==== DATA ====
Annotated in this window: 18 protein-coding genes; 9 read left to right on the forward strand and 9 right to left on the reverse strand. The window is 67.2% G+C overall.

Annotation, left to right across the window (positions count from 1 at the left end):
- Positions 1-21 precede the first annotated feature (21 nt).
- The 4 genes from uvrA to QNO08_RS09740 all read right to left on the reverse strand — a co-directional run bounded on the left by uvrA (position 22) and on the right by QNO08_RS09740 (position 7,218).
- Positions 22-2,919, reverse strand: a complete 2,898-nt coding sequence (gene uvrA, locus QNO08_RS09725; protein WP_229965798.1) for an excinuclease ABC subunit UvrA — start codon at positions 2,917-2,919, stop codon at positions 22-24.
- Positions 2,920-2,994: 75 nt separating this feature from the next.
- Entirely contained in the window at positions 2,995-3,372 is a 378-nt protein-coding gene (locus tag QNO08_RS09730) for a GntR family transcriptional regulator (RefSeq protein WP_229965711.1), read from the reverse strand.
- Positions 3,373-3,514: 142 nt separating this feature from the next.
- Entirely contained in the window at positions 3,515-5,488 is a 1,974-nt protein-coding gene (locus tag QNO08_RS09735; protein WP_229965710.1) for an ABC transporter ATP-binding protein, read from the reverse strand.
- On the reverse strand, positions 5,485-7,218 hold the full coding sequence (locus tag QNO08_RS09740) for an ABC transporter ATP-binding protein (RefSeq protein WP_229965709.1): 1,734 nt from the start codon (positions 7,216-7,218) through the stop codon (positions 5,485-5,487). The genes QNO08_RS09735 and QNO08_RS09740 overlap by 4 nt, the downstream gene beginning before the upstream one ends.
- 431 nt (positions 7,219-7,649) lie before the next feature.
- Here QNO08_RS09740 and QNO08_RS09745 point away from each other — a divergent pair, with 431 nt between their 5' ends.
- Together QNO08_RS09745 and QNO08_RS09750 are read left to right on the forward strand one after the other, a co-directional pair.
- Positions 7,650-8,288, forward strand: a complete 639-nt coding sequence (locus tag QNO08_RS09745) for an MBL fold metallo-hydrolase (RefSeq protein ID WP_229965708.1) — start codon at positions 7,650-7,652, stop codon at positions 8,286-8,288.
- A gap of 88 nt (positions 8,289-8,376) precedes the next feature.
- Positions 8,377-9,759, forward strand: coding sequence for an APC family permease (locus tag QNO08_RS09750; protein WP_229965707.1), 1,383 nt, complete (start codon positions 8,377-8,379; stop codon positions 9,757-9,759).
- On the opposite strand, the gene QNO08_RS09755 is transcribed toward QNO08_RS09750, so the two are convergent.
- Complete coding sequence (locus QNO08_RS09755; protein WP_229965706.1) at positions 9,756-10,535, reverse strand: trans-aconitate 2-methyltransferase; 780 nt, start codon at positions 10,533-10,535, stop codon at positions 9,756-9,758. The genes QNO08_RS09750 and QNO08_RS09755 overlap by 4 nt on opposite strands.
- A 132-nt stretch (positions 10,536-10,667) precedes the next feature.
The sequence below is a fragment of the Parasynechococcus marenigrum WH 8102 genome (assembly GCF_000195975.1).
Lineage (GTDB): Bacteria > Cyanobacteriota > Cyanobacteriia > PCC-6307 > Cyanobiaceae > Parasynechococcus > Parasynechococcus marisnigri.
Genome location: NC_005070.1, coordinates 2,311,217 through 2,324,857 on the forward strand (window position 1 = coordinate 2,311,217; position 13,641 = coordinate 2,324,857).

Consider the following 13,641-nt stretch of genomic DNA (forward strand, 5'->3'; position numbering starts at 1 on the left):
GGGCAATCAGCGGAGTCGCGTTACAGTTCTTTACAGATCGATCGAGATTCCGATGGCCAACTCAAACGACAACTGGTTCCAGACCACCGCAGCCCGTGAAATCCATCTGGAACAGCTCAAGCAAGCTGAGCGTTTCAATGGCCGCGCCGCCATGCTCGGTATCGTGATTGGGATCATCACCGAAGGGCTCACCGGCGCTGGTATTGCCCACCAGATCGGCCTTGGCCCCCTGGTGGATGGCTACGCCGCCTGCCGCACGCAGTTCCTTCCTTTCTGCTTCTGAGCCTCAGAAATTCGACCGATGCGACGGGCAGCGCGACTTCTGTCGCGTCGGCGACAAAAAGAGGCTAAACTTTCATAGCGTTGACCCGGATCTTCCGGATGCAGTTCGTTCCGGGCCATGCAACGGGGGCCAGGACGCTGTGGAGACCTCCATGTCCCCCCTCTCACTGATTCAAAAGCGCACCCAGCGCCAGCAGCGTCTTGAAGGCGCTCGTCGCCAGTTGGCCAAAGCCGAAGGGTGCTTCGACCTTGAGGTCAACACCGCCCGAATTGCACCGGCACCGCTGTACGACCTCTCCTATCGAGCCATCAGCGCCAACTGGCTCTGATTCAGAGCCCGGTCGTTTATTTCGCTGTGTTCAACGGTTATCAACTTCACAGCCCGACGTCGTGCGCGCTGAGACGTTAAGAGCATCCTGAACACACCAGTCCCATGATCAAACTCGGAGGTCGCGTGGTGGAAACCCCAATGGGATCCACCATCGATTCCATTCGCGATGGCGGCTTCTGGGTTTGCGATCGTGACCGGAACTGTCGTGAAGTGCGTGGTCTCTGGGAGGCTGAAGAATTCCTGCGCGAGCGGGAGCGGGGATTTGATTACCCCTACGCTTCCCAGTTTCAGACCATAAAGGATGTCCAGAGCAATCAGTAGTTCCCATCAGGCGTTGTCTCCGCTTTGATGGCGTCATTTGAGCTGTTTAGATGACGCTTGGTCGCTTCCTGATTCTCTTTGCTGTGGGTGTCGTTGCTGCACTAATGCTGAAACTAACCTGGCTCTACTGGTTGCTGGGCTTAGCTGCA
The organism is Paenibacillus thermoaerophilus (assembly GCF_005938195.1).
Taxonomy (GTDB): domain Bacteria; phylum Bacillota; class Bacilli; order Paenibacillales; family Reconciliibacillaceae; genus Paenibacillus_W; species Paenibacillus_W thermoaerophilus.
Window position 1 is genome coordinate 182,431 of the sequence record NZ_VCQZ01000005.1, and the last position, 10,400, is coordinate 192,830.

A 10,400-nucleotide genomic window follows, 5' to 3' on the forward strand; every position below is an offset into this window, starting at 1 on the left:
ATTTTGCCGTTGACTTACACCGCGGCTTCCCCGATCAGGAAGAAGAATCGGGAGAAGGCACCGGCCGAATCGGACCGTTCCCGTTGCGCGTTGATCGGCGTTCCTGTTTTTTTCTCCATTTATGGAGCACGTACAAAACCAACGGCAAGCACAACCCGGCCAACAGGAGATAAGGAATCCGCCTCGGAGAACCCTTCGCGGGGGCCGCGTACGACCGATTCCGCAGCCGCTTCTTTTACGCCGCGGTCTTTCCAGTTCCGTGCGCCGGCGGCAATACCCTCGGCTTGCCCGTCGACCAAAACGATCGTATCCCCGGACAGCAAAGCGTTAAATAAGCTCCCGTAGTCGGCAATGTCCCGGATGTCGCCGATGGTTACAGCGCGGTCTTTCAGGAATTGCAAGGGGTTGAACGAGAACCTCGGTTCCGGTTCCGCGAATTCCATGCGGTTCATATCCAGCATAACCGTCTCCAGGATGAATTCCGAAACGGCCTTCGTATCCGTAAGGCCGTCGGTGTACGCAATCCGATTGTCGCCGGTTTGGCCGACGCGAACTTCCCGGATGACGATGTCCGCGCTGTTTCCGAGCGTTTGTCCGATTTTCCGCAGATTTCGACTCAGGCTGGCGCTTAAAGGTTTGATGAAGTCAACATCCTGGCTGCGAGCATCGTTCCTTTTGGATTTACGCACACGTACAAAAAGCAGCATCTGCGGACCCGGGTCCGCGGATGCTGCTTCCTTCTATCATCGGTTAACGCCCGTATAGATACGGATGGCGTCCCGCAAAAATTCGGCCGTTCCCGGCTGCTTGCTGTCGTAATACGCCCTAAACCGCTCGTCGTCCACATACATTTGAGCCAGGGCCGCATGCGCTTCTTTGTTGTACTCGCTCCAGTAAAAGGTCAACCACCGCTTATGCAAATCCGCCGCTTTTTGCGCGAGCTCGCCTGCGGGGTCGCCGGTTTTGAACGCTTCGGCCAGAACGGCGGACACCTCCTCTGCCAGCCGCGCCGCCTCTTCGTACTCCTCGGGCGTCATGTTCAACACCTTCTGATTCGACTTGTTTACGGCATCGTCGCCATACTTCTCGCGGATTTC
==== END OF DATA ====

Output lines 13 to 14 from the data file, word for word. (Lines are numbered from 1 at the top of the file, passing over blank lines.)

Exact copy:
- Together QNO08_RS09745 and QNO08_RS09750 are read left to right on the forward strand one after the other, a co-directional pair.
- Positions 7,650-8,288, forward strand: a complete 639-nt coding sequence (locus tag QNO08_RS09745) for an MBL fold metallo-hydrolase (RefSeq protein ID WP_229965708.1) — start codon at positions 7,650-7,652, stop codon at positions 8,286-8,288.